Three Ways Government Subsidies Ruin the Marketplace | Eastern North Carolina Now

    Publisher's Note: This post appears here courtesy of the John Locke Foundation. The author of this post is Paige Terryberry.

  • Government subsidies involve policymakers using your money to prop up politically chosen initiatives
  • Policymakers speak as if using your money to chase lofty, vague ends is morally superior to your choices with it
  • Chosen businesses become addicted to and dependent on government aid, prompting a lobbying frenzy that further skews business incentives

    The beauty of the free market is found in the voluntary exchange between consumers and producers. But consumers in today's market are hard-pressed to find a pure, mutually voluntary exchange anymore.

    Subsidies allow the government to experiment with your money

    Subsidies amount to the government inserting itself between consumers and producers. The government "invests" your money in politically chosen ventures - whether they're a business expansion, solar or wind facilities, ethanol, electric cars, a healthcare program, a film project, a housing program, or something else - to prop them up. Actual consumer demand is not enough, politicians say. But since the government has no ability to produce wealth, the money used is your money - taxpayer dollars gained through coercion.

    Policymakers justify subsidies as a way to bridge the gap for entrepreneurs in a given sector. Subsidies will reduce risk, they say. But if private investors and entrepreneurs aren't willing to take the risk voluntarily, why should taxpayers be compelled instead?

    True accountability is removed because these funds do not belong to the government. "Nobody spends someone else's money as carefully as he spends his own," as Milton Friedman observed.

    The promise of concentrated benefits at dispersed costs ensures taxpayers feel they are harmed "just a little bit" to provide a benefit to a recipient who supposedly needs it. But government intervention isn't so simple. More than one group is always affected. Moreover, the groups that benefit become dependent on the government giveaways sustaining them. This is how a bureaucratic program forms.

    Subsidies are proof the government claims moral superiority over private actors

    Under the guise of stability, environmentalism, safety, equality, protecting the marginalized, or stimulating economic activity, governments claim subsidies are necessary and helpful to society. Mainstream media parrot this message into popularity.

    People sometimes need a push to "do the right thing," they say. The government has supreme knowledge of where the world is heading. This is the essence of a top-down approach.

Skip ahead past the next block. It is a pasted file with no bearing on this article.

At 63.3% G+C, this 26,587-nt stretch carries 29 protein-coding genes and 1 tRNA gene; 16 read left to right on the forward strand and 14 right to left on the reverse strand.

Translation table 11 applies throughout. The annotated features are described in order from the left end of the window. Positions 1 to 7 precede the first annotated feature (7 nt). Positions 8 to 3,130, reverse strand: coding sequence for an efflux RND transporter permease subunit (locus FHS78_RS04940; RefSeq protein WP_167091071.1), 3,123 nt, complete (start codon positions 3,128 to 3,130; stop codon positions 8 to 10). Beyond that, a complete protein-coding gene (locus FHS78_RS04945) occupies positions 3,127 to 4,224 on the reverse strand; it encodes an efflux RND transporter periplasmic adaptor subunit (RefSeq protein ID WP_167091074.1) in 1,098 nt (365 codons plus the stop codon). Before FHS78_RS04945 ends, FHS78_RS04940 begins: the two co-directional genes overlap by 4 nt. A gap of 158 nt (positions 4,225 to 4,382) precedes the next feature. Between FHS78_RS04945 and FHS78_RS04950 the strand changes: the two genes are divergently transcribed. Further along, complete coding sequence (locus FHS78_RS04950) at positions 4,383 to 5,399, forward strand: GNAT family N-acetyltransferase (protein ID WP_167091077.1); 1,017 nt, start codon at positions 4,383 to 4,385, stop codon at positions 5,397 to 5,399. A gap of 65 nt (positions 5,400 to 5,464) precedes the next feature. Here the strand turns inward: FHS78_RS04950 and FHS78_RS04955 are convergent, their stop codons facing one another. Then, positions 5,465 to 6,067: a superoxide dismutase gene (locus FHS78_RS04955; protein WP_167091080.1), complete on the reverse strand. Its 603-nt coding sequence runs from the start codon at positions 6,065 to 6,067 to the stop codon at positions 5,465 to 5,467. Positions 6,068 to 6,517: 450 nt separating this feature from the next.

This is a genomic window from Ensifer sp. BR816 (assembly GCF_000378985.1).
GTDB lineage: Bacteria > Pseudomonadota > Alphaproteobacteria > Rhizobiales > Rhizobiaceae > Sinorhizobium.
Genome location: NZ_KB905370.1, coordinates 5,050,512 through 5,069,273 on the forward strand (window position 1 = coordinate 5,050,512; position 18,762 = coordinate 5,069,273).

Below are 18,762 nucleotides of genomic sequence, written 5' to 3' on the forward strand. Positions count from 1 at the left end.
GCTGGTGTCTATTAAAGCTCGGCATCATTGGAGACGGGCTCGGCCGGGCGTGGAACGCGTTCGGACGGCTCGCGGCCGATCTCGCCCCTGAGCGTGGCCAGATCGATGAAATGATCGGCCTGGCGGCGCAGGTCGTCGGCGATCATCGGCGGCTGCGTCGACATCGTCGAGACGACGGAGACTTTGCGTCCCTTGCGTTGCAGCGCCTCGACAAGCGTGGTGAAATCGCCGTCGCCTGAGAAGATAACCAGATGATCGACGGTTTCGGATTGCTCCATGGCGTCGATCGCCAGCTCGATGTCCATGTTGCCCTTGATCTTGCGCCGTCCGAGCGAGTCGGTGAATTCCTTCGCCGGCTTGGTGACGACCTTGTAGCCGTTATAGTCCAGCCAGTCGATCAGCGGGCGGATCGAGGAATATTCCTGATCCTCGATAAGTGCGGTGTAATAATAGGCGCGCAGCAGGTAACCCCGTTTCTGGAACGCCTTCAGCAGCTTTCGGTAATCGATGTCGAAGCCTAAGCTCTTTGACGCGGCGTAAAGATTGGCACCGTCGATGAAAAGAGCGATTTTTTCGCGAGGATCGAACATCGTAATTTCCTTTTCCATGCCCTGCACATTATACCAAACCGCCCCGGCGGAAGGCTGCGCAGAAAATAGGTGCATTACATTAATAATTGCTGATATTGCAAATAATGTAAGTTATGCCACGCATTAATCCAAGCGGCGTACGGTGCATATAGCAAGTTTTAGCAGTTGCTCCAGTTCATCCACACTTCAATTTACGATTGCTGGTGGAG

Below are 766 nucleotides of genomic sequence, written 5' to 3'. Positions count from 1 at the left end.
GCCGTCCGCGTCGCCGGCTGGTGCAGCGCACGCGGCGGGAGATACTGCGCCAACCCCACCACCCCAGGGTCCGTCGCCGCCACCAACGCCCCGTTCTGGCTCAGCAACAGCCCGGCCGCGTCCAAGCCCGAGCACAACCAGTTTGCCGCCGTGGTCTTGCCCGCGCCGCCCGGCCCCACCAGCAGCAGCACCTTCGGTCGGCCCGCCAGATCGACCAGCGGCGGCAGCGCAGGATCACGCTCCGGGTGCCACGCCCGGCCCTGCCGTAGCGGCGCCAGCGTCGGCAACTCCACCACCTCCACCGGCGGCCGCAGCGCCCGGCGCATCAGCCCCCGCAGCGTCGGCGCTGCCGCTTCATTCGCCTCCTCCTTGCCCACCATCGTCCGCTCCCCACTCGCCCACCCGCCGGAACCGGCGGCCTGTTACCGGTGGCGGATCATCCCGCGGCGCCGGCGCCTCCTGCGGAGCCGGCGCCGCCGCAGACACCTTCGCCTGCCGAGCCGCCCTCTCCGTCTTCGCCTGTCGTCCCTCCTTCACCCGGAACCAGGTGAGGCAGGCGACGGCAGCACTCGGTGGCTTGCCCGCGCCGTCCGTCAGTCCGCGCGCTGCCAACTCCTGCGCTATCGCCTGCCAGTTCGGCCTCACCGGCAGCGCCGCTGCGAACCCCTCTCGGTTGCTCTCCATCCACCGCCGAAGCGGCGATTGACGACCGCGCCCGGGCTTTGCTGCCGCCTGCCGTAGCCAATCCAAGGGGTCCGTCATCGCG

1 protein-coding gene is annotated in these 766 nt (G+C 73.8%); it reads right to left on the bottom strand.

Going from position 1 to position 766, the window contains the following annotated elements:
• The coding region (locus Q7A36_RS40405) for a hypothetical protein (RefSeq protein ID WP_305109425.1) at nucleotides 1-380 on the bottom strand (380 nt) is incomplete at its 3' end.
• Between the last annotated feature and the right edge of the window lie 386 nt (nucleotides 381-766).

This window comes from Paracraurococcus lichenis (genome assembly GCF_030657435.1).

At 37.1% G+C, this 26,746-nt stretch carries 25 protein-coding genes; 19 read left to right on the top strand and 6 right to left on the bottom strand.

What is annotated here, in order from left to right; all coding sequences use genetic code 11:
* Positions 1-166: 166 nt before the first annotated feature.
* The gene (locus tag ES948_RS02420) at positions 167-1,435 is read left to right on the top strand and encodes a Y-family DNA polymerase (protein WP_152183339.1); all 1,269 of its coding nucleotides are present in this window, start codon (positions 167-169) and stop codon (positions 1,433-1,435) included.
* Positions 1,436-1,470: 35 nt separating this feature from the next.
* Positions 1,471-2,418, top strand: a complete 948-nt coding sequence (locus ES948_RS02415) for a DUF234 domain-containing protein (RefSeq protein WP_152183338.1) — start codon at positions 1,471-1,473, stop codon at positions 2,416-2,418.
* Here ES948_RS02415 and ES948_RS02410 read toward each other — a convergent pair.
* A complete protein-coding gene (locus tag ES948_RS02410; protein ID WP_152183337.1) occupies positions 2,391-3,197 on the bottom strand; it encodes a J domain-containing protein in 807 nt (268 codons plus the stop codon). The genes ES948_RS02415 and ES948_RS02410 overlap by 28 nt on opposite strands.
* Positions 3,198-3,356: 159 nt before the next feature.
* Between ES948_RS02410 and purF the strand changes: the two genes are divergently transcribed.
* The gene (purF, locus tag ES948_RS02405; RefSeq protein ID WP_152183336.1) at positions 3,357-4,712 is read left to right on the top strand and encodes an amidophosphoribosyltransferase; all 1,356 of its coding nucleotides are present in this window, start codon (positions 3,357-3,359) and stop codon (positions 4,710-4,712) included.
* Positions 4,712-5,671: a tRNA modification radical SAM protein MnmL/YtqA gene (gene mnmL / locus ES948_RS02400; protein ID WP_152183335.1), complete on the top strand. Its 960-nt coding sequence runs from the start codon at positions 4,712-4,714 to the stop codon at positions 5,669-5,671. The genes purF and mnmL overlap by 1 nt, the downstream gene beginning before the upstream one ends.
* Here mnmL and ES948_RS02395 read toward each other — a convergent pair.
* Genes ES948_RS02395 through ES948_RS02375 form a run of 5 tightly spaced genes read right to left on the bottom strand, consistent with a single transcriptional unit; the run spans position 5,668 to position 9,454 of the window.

Gov. Roy Cooper has perfected such convincing, elitist language. His sweeping executive order (EO) last January would fundamentally alter North Carolinians' way of life by mandating drastic changes in transportation through changing (and eliminating some) consumer choices.

    Gov. Cooper forces his own preferences on the market. Since members of the private market freely choose to meet a demand that is insufficient according to Gov. Cooper, he tries to force his will, claiming to know better than private actors. As such, he directs cabinet agencies to invest state and federal funding (your money) to achieve his objectives.

    The preferences of the political class forcibly replace freely chosen consumer preferences.

    Subsidies promote a race to the bottom, addicting groups to subsidies until bureaucracy reigns

    Subsidies distort investment in the economy and empower special interests. With subsidies, private fundraisers are now competing with those wooing the government for support. This incentivizes businesses to invest in government lobbying. Why should a business fight for more profit the old-fashioned way when the government will pay them? Not lobbying might mean the government pays someone else.

    Of course, subsidized businesses do benefit from the subsidies. But the benefits are not without strings attached. They exchange some of their sovereignty when they allow the government a seat in their boardrooms. Pleasing politicians becomes as important, if not more so, than pleasing customers.

    Policymakers make big promises through subsidies. They promise to electrify the transportation sector, create jobs, or save the film industry. They call these projects "public investments" and rarely remind anyone they are taxpayer-funded. The government will never spend your money more efficiently than you will. Moreover, government leaders have no special foresight. What they do have is an incentive to create dependency and keep themselves in business.

    Policymakers have power. And by convincing enough people that these programs are necessary, the programs will continue to be funded (by you), and the policymakers will get to keep their power.
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